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AIM-HIGH: Maybe we should still hold on to our HATS?Jun 1, 2011 17:27 EDT
I was shocked at the heartwire headline, "NIH pulls plug on AIM-HIGH trial with niacin." Isn't nicotinic acid the essential ingredient in what many consider to be our most potent potion to ward off coronary events? The compound we've spent hours trying to talk patients into "sticking with" despite enduring flushes of rarely the same intensity as 1000 4th-of-July sparklers? How many times have I coaxed my patients, much like any good mother, with a spoonful of unsweetened applesauce and aspirin pressed against closed lips as premedication, practically bribing patients to continue it just to get that great HATS benefit"? The AIM-HIGH debacle suggests that long-acting niacin might be the greatest heartbreaker in the history of medical trials, ranking right up there with folic acid, torcetrapib, and bosentan. But should we give up on vitamin B3 so soon? What about that June 2010 meta-analysis published in Atherosclerosis? Surely 11 randomized controlled trials can't be wrong! With all the "types" and "antitypes" to be considered in the history of analyses of lipid-trial data, I thought I had an absolute in niacin, so shouldn't we examine a few of the issues before we disconnect it from life support?
No pun intended, but I've hung my hat on HATS for a decade. This was a small placebo-controlled trial consisting of 160 patients with coronary artery disease treated with simvastatin 10–20 mg plus niacin 1000 mg bid. The HATS cohorts had a mean HDL-C of 31 mg/dL, LDL of 127 mg/dL, and TG of 200 mg/dL, a fourth of which possessed "pattern A," or large, buoyant LDL. Quantitative coronary angiography demonstrated regression of coronary obstructive disease on therapy with niacin and statin combination when compared with statin alone. Over three years, a staggering 60% to 90% reduction in death, nonfatal MI, stroke, and revascularization was documented with combination therapy. A 29% increase in HDL and a 61% increase in HDL2-C, (the larger, more buoyant, and beneficial type of HDL) were also noted. The total LDL-C level fell from 132 mg/dL on average to 75 mg/dL, HDL–C rose from 31 mg/dL to 40 mg/dL, and TG fell from 202 mg/dL to 126 mg/dL. Interestingly, the utilization of antioxidants (vitamins E and C, selenium, and beta carotene) blunted the HDL-raising effect of long-acting niacin. Hmm . . . and now we have a new trial, this one demonstrating "futility" of long-acting niacin in combination with statins, with almost one-third of treatment cohorts on ezetimibe. Curiously, it's ezetimibe that knocks the crap out of LDL levels but does nothing to halt vascular-disease progression in prior trials. Hmm . . . I wonder, should we be so quick to dismiss niacin?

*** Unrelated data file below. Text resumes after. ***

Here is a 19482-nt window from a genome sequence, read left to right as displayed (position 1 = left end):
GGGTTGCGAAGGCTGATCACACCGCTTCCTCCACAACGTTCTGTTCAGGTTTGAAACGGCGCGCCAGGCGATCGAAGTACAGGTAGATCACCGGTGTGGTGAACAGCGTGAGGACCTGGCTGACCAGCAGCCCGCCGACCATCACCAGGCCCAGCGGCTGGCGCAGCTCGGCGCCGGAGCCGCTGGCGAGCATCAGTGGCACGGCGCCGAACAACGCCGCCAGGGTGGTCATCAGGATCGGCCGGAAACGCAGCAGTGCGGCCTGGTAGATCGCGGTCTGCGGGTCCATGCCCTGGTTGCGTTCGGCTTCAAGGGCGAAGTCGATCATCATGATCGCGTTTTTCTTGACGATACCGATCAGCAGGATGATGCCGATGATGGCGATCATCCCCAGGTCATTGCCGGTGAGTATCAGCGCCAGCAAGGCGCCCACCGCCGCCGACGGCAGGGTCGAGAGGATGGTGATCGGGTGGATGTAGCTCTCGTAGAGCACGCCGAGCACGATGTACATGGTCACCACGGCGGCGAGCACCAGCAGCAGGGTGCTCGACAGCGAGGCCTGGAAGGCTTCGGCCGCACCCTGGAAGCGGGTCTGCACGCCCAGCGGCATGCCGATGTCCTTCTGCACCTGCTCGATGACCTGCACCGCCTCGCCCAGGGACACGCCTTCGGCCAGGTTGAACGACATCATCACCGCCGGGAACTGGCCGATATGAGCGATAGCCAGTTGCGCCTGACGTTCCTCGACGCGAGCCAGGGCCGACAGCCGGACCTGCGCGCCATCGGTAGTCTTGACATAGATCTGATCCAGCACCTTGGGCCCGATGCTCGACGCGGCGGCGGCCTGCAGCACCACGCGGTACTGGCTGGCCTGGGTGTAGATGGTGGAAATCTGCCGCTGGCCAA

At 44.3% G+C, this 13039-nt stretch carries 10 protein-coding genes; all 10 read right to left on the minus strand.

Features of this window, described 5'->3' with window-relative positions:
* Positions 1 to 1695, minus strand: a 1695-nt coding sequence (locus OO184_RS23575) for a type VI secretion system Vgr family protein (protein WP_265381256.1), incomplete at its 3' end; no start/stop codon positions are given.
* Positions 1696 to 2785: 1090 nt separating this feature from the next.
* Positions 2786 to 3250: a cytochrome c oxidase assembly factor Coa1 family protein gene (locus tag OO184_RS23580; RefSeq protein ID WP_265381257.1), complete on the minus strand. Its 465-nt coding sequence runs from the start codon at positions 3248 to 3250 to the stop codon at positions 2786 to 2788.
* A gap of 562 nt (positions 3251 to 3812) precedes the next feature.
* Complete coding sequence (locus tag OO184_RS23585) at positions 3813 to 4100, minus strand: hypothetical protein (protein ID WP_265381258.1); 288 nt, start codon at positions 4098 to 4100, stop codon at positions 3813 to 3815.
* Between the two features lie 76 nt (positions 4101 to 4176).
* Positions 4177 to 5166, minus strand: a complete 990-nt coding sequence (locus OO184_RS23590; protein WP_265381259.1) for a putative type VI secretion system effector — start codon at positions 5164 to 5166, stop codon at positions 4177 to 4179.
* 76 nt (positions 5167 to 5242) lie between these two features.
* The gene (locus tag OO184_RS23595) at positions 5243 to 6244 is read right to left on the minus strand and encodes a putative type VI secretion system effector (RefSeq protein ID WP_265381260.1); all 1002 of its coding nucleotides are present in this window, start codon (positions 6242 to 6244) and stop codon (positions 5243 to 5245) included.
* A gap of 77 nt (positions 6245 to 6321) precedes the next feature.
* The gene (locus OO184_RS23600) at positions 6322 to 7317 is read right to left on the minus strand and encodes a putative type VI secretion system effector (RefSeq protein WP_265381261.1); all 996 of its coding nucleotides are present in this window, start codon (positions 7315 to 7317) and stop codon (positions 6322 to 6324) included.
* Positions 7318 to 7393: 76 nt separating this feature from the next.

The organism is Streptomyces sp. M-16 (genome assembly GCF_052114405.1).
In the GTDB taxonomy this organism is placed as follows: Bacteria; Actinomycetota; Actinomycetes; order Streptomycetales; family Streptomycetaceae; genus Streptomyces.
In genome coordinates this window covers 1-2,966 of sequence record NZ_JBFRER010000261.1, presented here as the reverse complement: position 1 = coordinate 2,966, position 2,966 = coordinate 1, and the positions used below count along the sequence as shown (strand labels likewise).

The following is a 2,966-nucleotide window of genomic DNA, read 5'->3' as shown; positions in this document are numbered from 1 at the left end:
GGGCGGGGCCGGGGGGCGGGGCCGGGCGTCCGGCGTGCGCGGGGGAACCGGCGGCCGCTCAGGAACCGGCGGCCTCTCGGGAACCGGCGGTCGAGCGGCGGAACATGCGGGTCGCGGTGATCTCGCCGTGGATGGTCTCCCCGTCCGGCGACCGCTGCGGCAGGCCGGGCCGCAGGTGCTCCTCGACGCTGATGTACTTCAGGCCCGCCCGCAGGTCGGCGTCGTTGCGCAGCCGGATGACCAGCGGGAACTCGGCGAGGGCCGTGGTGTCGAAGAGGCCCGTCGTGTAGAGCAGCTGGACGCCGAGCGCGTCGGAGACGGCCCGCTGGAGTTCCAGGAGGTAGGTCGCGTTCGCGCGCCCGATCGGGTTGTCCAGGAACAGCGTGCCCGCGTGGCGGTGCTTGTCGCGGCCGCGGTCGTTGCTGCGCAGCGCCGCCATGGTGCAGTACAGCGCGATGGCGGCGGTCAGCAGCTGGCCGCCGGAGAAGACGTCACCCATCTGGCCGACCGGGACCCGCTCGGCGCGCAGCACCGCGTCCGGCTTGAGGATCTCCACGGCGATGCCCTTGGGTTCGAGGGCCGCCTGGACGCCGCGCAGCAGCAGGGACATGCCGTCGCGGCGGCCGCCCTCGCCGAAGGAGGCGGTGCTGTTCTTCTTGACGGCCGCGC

And what about ARBITER 6-HALTS, a 12-month study of 167 patients on the combination of statin and niacin with coronary disease and low HDL levels of less than 45 mg/dL. Carotid intima media measurements demonstrated progression in patients treated with a statin alone, with a p value of <0.0001, whereas the statin-plus-niacin group demonstrated a "nonsignificant tendency toward progression." Though there was a trend toward a reduction in cardiovascular events in the combination-therapy group, the trial was small and the p value only 0.20. This trial fit nicely with the niacin hypothesis, and I sank down into it like I would have an overstuffed couch.
Perhaps trial designers should reflect on ENHANCE and ARBITER 6-HALTS for future reference. Ezetimibe, once considered in earlier trials as the much-sought-after "eye of newt" in the witches' brew for combination lipid therapy, has been a major disappointment. Although we won't know for sure until IMPROVE-IT is published, adding ezetimibe to any trial may be like adding a tiny drop of food coloring to a bucket of water. It may taint study results from beginning to end, and only a keen subset analysis (which, by the way, should be included much earlier than is customary in trial presentations today) will be the only way to tease out the issues. Furthermore, controls should really be controls, and cohorts shouldn't already be so well treated that nothing will compare (like the LDL levels of <100 mg in ARBITER 6-HALTS).
Dr Brad Bale, a longtime proponent of combination statin and long-acting niacin therapy, posted a note on the AIM-HIGH study on the Bale-Doneen method website, stating that, "AIM-HIGH was an intent-to-treat study that allows for individuals to be included in the treatment arm without daily compliance monitoring of medication adherence. . . . Niaspan administration requires careful monitoring to ensure compliance with treatment therapy. As we know, if the medication is not taken daily, its treatment benefit is negated." He pointed out that nine of the patients who suffered a stroke were evaluated and found to have stopped their therapy 67 to 1467 days prior to the event. He then stated, "We also do not know the potential relationship of ezetimibe and Niaspan—this remains unclear."
So what to do with the AIM-HIGH results? I've decided I'm going to "aim higher" than this trial was designed to reach. I'm going to keep patients on long-acting niacin until I know more. There is just too much "good" trial data in support of niacin and statin combination therapy to abandon it due to the results of one study. I think another trial with better design that is allowed to run to completion, with compliance monitoring, without the added zinger of ezetimibe, and with real controls, will prove niacin to be beneficial . . . again. I'm still going to hang on to my HATS, at least for now.